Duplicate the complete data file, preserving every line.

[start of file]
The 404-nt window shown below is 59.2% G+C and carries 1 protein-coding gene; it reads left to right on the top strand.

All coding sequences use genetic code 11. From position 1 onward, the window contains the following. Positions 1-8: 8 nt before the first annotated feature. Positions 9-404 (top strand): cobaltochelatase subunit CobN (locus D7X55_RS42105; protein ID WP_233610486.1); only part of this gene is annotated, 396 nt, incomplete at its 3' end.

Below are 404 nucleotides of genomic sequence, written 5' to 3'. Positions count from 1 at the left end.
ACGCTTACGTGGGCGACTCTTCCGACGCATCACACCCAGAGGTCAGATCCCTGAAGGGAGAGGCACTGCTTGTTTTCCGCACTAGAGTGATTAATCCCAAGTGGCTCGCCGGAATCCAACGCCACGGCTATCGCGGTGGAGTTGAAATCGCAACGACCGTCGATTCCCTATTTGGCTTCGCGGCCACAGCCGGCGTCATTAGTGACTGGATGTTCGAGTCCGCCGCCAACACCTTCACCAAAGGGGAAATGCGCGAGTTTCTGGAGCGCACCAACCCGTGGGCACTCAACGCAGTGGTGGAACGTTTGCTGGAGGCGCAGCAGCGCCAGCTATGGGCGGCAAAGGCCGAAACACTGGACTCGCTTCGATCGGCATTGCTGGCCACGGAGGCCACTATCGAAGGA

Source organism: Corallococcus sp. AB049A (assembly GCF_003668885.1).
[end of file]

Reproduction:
The 404-nt window shown below is 59.2% G+C and carries 1 protein-coding gene; it reads left to right on the top strand.

All coding sequences use genetic code 11. From position 1 onward, the window contains the following. Positions 1-8: 8 nt before the first annotated feature. Positions 9-404 (top strand): cobaltochelatase subunit CobN (locus D7X55_RS42105; protein ID WP_233610486.1); only part of this gene is annotated, 396 nt, incomplete at its 3' end.

Below are 404 nucleotides of genomic sequence, written 5' to 3'. Positions count from 1 at the left end.
ACGCTTACGTGGGCGACTCTTCCGACGCATCACACCCAGAGGTCAGATCCCTGAAGGGAGAGGCACTGCTTGTTTTCCGCACTAGAGTGATTAATCCCAAGTGGCTCGCCGGAATCCAACGCCACGGCTATCGCGGTGGAGTTGAAATCGCAACGACCGTCGATTCCCTATTTGGCTTCGCGGCCACAGCCGGCGTCATTAGTGACTGGATGTTCGAGTCCGCCGCCAACACCTTCACCAAAGGGGAAATGCGCGAGTTTCTGGAGCGCACCAACCCGTGGGCACTCAACGCAGTGGTGGAACGTTTGCTGGAGGCGCAGCAGCGCCAGCTATGGGCGGCAAAGGCCGAAACACTGGACTCGCTTCGATCGGCATTGCTGGCCACGGAGGCCACTATCGAAGGA

Source organism: Corallococcus sp. AB049A (assembly GCF_003668885.1).